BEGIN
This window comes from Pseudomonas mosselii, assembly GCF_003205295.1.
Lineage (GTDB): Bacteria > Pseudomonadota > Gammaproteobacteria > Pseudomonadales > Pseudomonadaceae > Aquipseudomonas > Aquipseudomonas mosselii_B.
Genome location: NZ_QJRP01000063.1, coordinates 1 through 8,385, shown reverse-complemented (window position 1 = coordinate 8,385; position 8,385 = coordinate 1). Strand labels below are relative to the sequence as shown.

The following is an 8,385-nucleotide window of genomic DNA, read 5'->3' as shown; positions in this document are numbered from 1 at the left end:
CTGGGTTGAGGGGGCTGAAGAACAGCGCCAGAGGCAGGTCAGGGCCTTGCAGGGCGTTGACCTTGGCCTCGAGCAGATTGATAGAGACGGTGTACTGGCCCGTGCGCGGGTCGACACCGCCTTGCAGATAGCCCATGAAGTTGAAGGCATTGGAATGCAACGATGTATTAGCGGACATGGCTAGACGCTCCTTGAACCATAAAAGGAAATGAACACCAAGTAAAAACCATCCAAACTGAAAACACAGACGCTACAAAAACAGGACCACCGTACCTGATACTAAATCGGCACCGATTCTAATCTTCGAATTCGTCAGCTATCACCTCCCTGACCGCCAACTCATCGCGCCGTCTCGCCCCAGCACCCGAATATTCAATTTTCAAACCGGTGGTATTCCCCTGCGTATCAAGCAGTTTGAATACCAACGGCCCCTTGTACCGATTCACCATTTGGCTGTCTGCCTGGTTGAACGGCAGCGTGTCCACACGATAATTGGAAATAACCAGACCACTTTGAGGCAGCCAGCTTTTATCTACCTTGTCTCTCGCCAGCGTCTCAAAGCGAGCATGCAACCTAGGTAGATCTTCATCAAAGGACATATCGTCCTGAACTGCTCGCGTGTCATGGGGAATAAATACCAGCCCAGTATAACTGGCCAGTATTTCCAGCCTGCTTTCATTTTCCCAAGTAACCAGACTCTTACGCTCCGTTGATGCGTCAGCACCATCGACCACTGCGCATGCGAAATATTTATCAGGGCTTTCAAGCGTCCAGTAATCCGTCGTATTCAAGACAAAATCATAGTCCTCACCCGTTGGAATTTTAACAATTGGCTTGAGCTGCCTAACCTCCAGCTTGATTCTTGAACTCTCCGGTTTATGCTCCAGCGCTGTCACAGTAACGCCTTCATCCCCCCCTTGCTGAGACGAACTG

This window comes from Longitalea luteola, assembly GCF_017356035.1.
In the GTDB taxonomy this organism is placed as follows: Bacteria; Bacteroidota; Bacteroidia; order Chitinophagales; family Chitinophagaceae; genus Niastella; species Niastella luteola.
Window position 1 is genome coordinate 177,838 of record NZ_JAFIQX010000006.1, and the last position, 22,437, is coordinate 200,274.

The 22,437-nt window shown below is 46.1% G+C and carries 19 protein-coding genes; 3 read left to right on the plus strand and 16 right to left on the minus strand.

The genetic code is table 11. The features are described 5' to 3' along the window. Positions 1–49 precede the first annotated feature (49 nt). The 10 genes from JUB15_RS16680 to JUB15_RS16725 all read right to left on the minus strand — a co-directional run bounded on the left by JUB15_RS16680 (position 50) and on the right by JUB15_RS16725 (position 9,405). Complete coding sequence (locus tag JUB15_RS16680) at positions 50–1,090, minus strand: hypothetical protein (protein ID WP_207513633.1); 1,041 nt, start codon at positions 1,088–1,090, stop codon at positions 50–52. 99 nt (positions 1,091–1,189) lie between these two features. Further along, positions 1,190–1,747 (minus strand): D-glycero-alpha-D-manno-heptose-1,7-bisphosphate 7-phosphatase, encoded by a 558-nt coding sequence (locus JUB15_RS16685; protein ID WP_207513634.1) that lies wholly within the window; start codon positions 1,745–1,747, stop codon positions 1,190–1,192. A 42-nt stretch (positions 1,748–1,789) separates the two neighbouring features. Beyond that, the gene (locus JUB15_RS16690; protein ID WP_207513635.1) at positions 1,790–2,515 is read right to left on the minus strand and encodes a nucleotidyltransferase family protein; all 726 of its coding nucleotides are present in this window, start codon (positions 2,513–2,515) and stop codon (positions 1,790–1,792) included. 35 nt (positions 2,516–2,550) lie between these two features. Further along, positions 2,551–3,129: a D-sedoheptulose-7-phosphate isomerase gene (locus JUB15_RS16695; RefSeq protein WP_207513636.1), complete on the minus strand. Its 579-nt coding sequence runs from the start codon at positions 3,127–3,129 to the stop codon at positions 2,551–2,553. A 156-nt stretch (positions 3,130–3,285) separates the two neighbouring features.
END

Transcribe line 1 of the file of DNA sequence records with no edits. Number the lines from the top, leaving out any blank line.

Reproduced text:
This window comes from Pseudomonas mosselii, assembly GCF_003205295.1.